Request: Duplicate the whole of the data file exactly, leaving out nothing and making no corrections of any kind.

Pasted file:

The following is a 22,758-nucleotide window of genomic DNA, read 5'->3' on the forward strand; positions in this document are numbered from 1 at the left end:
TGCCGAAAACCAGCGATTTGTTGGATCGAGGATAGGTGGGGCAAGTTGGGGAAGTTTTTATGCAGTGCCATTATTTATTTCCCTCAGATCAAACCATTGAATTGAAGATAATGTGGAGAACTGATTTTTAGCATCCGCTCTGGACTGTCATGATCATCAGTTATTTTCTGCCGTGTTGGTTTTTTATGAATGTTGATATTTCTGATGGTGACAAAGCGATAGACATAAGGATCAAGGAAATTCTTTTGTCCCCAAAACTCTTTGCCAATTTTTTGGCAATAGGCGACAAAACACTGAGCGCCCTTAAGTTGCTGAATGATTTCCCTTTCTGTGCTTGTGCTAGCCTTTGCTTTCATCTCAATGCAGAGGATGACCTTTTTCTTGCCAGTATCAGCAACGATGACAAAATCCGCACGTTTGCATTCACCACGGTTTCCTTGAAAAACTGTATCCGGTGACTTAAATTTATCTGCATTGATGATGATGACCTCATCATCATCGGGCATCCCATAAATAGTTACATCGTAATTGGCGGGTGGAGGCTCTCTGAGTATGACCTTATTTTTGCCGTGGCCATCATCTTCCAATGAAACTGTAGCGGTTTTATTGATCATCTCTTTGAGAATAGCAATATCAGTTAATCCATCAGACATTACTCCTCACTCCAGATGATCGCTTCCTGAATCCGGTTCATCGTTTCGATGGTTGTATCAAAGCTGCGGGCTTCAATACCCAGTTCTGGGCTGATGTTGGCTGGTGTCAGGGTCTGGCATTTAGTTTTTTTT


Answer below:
The following is a 22,758-nucleotide window of genomic DNA, read 5'->3' on the forward strand; positions in this document are numbered from 1 at the left end:
TGCCGAAAACCAGCGATTTGTTGGATCGAGGATAGGTGGGGCAAGTTGGGGAAGTTTTTATGCAGTGCCATTATTTATTTCCCTCAGATCAAACCATTGAATTGAAGATAATGTGGAGAACTGATTTTTAGCATCCGCTCTGGACTGTCATGATCATCAGTTATTTTCTGCCGTGTTGGTTTTTTATGAATGTTGATATTTCTGATGGTGACAAAGCGATAGACATAAGGATCAAGGAAATTCTTTTGTCCCCAAAACTCTTTGCCAATTTTTTGGCAATAGGCGACAAAACACTGAGCGCCCTTAAGTTGCTGAATGATTTCCCTTTCTGTGCTTGTGCTAGCCTTTGCTTTCATCTCAATGCAGAGGATGACCTTTTTCTTGCCAGTATCAGCAACGATGACAAAATCCGCACGTTTGCATTCACCACGGTTTCCTTGAAAAACTGTATCCGGTGACTTAAATTTATCTGCATTGATGATGATGACCTCATCATCATCGGGCATCCCATAAATAGTTACATCGTAATTGGCGGGTGGAGGCTCTCTGAGTATGACCTTATTTTTGCCGTGGCCATCATCTTCCAATGAAACTGTAGCGGTTTTATTGATCATCTCTTTGAGAATAGCAATATCAGTTAATCCATCAGACATTACTCCTCACTCCAGATGATCGCTTCCTGAATCCGGTTCATCGTTTCGATGGTTGTATCAAAGCTGCGGGCTTCAATACCCAGTTCTGGGCTGATGTTGGCTGGTGTCAGGGTCTGGCATTTAGTTTTTTTT